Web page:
Effect of SARS-CoV-2 (COVID-19) Pandemic and Lockdown on Body Weight, Maladaptive Eating Habits, Anxiety, and Depression in a Bariatric Surgery Waiting List Cohort

This article was originally published here

Obes Surg. 2021 Feb 21. doi: 10.1007/s11695-021-05257-5. Online ahead of print.


PURPOSE: On January 30, 2020, the World Health Organization declared COVID-19 as a “public health emergency of international concern.” The primary aim of the study was to evaluate weight and food habit changes during COVID-19 outbreak. The secondary endpoint was to explore the psychological factors, arising during the pandemic, influencing weight and dietary variations.

MATERIALS AND METHODS: A survey composed of four different items was conducted by telephone interview: (1) anthropometric data and type of procedure, (2) Hospital Anxiety and Depression Scale (HADS), (3) maladaptive eating behaviors, and (4) personal feelings moved by the COVID-19 spread and lockdown.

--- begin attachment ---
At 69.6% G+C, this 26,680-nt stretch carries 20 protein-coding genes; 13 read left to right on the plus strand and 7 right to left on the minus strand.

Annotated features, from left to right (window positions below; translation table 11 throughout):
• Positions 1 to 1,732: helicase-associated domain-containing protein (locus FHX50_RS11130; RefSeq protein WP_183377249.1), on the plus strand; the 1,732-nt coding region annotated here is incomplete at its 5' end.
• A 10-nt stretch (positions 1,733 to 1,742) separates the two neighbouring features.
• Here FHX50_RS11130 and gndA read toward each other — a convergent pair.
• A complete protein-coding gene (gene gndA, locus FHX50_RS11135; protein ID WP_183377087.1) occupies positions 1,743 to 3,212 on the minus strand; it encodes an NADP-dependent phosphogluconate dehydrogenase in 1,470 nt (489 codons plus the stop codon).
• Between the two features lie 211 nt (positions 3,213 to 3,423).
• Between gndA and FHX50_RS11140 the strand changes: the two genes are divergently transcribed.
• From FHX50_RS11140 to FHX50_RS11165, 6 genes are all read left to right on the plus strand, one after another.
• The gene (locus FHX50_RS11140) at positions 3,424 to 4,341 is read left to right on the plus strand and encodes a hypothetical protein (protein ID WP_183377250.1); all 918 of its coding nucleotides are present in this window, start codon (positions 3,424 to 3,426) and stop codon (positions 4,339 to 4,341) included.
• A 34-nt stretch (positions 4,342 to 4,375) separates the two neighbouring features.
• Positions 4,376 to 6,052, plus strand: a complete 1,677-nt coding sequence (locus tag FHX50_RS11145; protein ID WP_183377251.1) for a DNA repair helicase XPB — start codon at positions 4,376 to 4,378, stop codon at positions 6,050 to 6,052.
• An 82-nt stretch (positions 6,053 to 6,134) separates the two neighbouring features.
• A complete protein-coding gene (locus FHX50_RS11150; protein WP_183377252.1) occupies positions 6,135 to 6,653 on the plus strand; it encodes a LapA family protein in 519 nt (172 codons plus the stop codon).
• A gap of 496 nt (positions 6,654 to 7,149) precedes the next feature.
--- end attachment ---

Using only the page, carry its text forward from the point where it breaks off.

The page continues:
RESULTS: Fifty-six patients were enrolled. No significant changes in weight, BMI, and maladaptive eating habits were observed. A significant reduction in the anxiety index score was observed. In 17.8% of cases, a change in obesity class was reported, and among these patients, a substantial modification in bariatric procedures was planned (60%).

CONCLUSION: This study showed no effect on weight and BMI nor on rates of maladaptive eating habits associated with quarantine/social isolation among severely obese individuals waiting for the bariatric surgery. At the end of lockdown, a considerable proportion of patients modified their initial obesity class, and in selected cases, it could represent a criteria for rearrangement of the planned bariatric procedure. In obese patients, the lockdown and social distancing generated a reduction of fear of confronting and being negatively judged by others. This psychological aspect was assessed with the reduction of the HADS score.

PMID:33611765 | DOI:10.1007/s11695-021-05257-5